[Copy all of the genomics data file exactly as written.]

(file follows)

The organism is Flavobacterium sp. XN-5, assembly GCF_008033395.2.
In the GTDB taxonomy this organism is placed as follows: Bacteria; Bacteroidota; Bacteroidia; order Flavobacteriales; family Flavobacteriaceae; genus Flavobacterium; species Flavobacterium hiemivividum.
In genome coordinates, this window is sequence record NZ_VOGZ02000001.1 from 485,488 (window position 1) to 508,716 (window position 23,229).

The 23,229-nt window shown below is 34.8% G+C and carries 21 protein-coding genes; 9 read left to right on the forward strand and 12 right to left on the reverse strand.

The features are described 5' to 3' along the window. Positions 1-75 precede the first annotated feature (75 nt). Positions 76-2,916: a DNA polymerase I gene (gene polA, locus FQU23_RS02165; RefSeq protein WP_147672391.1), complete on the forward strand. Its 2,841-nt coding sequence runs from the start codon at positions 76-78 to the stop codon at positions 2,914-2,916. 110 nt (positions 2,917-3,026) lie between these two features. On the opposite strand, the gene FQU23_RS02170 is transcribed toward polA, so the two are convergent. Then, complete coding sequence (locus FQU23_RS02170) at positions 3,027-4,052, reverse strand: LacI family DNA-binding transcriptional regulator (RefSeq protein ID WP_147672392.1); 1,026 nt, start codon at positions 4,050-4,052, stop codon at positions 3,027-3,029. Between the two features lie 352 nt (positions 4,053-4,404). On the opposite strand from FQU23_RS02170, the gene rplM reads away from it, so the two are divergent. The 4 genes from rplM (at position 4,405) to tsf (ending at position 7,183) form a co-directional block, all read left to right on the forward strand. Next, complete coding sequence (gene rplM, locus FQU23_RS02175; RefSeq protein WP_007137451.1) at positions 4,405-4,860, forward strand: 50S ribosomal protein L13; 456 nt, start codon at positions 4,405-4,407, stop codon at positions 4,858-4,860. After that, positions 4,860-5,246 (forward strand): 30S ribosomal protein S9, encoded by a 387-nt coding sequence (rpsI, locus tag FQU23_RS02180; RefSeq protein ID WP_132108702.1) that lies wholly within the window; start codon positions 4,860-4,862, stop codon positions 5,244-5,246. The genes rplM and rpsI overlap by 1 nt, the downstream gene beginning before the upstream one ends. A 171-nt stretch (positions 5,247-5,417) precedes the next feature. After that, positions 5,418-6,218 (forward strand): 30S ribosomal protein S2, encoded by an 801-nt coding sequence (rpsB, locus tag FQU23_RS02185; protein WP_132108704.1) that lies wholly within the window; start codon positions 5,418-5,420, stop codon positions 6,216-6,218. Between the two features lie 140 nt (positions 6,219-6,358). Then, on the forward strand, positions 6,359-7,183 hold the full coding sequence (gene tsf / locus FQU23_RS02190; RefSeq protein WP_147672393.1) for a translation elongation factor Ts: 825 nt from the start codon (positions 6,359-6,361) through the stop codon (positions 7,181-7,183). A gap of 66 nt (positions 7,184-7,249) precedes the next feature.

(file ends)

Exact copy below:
The organism is Flavobacterium sp. XN-5, assembly GCF_008033395.2.
In the GTDB taxonomy this organism is placed as follows: Bacteria; Bacteroidota; Bacteroidia; order Flavobacteriales; family Flavobacteriaceae; genus Flavobacterium; species Flavobacterium hiemivividum.
In genome coordinates, this window is sequence record NZ_VOGZ02000001.1 from 485,488 (window position 1) to 508,716 (window position 23,229).

The 23,229-nt window shown below is 34.8% G+C and carries 21 protein-coding genes; 9 read left to right on the forward strand and 12 right to left on the reverse strand.

The features are described 5' to 3' along the window. Positions 1-75 precede the first annotated feature (75 nt). Positions 76-2,916: a DNA polymerase I gene (gene polA, locus FQU23_RS02165; RefSeq protein WP_147672391.1), complete on the forward strand. Its 2,841-nt coding sequence runs from the start codon at positions 76-78 to the stop codon at positions 2,914-2,916. 110 nt (positions 2,917-3,026) lie between these two features. On the opposite strand, the gene FQU23_RS02170 is transcribed toward polA, so the two are convergent. Then, complete coding sequence (locus FQU23_RS02170) at positions 3,027-4,052, reverse strand: LacI family DNA-binding transcriptional regulator (RefSeq protein ID WP_147672392.1); 1,026 nt, start codon at positions 4,050-4,052, stop codon at positions 3,027-3,029. Between the two features lie 352 nt (positions 4,053-4,404). On the opposite strand from FQU23_RS02170, the gene rplM reads away from it, so the two are divergent. The 4 genes from rplM (at position 4,405) to tsf (ending at position 7,183) form a co-directional block, all read left to right on the forward strand. Next, complete coding sequence (gene rplM, locus FQU23_RS02175; RefSeq protein WP_007137451.1) at positions 4,405-4,860, forward strand: 50S ribosomal protein L13; 456 nt, start codon at positions 4,405-4,407, stop codon at positions 4,858-4,860. After that, positions 4,860-5,246 (forward strand): 30S ribosomal protein S9, encoded by a 387-nt coding sequence (rpsI, locus tag FQU23_RS02180; RefSeq protein ID WP_132108702.1) that lies wholly within the window; start codon positions 4,860-4,862, stop codon positions 5,244-5,246. The genes rplM and rpsI overlap by 1 nt, the downstream gene beginning before the upstream one ends. A 171-nt stretch (positions 5,247-5,417) precedes the next feature. After that, positions 5,418-6,218 (forward strand): 30S ribosomal protein S2, encoded by an 801-nt coding sequence (rpsB, locus tag FQU23_RS02185; protein WP_132108704.1) that lies wholly within the window; start codon positions 5,418-5,420, stop codon positions 6,216-6,218. Between the two features lie 140 nt (positions 6,219-6,358). Then, on the forward strand, positions 6,359-7,183 hold the full coding sequence (gene tsf / locus FQU23_RS02190; RefSeq protein WP_147672393.1) for a translation elongation factor Ts: 825 nt from the start codon (positions 6,359-6,361) through the stop codon (positions 7,181-7,183). A gap of 66 nt (positions 7,184-7,249) precedes the next feature.